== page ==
When my husband and I were planning our wedding, our videographer asked us for pictures of us as kids for an opening montage he was planning. As my future mother in law and I combed through photo albums, it seemed every picture of my husband made her sigh even louder. As she reminisced, she told me that someday, I, too, would understand what it was like to watch your first born get married.
“Just you wait,” she said. “Your time is coming. And when it does, I’ll be there to catch your tears. And I’ll be the safe place to land when your kids become teens.”
At the time, I laughed, thinking there would never be a time when I’d be so frustrated by a teenager that I’d consider shipping them off to their grandparents’ house.
Oh, how the mighty have fallen.
Over the years, as we’ve raised our kids, their grandparents were there to help us with the heavy lifting of wrangling toddlers and navigating babysitting nightmares. And, while they offered advice from time to time, they were respectful enough to step back and let us figure things out on our own.
But, now that we have teens, all bets are off.
We need all hands on deck and grandparents have been my secret weapon for surviving the teen years.
1). Grandparents help you see that some behavior is actually genetic.
When my son was small, he was obsessed with disassembling small appliances and the inner workings of electronics. I’d often find him with a screw driver and a blender, taking it apart like it was a perfectly natural activity on a winter afternoon. When he had our DVR completely disassembled one morning, I vented to my mother in law in frustration. She smiled and said, “Sorry about that, hon. He got that from his father.” And then proceeded to tell me about the time my husband disassembled part of the engine in the family car when he was 12.
2). Grandparents remind you that your kid was cute once.
There is nothing like the love of a grandparent to save a teen when the going gets tough. In those moments when one of my teens is acting up at a family function or when my in-laws are visiting, my teens (and my sanity) have been saved more than once by my mother in law reminding me about some of the epic toddler tantrums that are amusing now. And grandparents know when to tell your teens not to push their luck because they know exactly what your breaking point is, too.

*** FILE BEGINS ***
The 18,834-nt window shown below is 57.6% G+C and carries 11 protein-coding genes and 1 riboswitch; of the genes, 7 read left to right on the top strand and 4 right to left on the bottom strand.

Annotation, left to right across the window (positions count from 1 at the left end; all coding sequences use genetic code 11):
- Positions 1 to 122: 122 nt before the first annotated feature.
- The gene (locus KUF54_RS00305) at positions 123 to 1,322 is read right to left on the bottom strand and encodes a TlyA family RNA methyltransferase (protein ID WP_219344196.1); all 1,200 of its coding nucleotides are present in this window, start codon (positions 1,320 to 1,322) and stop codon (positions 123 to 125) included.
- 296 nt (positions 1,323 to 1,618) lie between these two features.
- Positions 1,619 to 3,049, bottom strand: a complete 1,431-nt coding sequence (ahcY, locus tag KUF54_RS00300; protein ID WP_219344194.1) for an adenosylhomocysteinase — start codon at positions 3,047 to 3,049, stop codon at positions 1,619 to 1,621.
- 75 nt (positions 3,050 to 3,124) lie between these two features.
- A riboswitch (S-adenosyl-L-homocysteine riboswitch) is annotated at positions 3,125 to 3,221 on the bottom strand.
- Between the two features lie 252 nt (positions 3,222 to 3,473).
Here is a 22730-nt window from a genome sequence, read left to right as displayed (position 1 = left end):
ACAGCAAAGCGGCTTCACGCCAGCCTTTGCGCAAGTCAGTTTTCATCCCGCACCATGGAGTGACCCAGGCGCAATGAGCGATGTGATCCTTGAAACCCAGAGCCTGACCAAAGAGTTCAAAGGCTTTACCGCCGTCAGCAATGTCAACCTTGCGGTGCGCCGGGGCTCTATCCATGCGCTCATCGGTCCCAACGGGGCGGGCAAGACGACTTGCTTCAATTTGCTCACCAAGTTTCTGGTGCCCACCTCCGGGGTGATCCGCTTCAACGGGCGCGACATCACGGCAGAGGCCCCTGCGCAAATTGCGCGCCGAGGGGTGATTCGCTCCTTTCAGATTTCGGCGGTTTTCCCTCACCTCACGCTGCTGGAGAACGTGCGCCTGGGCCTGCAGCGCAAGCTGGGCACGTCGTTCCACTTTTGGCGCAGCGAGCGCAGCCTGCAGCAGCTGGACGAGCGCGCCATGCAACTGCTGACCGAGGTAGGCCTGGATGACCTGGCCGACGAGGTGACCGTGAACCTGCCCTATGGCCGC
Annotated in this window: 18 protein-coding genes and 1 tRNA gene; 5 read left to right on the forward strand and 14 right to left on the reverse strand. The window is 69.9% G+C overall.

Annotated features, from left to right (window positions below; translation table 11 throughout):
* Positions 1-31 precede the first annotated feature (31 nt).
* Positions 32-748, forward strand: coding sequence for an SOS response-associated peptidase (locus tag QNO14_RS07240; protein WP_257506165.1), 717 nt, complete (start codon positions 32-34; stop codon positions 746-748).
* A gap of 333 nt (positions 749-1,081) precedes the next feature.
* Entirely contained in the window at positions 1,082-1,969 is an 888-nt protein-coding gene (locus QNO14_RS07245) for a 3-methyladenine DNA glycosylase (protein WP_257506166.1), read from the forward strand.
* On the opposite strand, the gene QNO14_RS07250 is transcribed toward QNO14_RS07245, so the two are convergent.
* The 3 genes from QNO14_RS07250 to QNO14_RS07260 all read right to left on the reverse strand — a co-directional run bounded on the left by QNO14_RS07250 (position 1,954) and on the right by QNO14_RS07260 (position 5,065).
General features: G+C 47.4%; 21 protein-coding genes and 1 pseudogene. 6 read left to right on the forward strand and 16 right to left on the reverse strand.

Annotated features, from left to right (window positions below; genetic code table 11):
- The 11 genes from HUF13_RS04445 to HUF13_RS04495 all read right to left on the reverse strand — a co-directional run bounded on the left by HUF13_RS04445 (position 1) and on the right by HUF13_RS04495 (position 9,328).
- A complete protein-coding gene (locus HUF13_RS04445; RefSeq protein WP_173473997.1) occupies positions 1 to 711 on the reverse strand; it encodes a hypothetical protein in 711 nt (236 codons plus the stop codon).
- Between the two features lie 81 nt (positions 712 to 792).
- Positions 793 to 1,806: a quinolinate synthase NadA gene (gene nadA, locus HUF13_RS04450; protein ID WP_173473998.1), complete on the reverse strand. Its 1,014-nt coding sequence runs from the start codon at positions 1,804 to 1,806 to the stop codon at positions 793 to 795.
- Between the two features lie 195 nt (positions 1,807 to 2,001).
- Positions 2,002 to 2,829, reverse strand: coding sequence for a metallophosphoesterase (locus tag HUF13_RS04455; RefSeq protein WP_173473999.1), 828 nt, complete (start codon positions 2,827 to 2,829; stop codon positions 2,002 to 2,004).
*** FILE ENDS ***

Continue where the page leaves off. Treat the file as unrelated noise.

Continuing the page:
3). Grandparents remind you how far you’ve come as a parent…
A few months ago, as we were trying to plan an outing my in-laws, I described the litany of activities, school obligations and job responsibilities we were juggling and my mother in law said, “God, remember when you could barely get a shower and changing a diaper felt like a victory?” And it hit me how far I’ve come as a parent, a concept I don’t often let myself realize.
4)….and they remind you to remember “The Lasts.”
As my teens are growing and becoming more independent, it feels like every day, I have to let go more and more. And, with each new milestone, whether it’s a driver’s permit or a first date, it feels like we are always focused on the next big teen event. Grandparents remind you that life really does go too fast and to savor those moments when you are in the car for hours, chauffeuring kids all over creation. “Soon, that passenger seat will be empty and your car will feel too quiet,” my mother in law opined to me recently.
3). Grandparents help you see your teen with different eyes.
It’s natural to want to protect your kids or shield them from life’s disappointments. And, it’s easy to want to pave the way for them and to forget that your kids can handle more than you think. Recently, my father in law announced he needed to run an errand that was almost an hour away and he offered to let my newly permitted son to do the driving. At first, I was hesitant but he put his hand up and said, “He’s got this, Mom. Let him fly a little.” He was right.
4). Grandparents are able to understand your teen in a way you can’t. And that’s a good thing.
I’ve always strived for open communication with my teens but, some days, we can’t find common ground. Fortunately, they have a strong relationship with their grandparents and both kids can talk to them about what frustrates them about us as parents and what’s really on their minds. Grandparents have the benefit of hindsight and the chance to parent a second time around is such a gift to teens. Their wisdom and life experience is a lifeline in our family.
5). Grandparents remind you that the best is yet to come.
When I see my kids greet their grandparents with obvious excitement and mutual love, my heart fills with anticipation. Raising teens has been my favorite part of the parenting experience and I am looking forward to their adult years, mostly because I’ve seen the joy of being a grandparent firsthand. And, I’d be lying if I said I wasn’t looking forward to the day when, in the future, one of my adult children is driving their significant other crazy, I can smile smugly and say, “No backsies!!” like my mother in law does to me.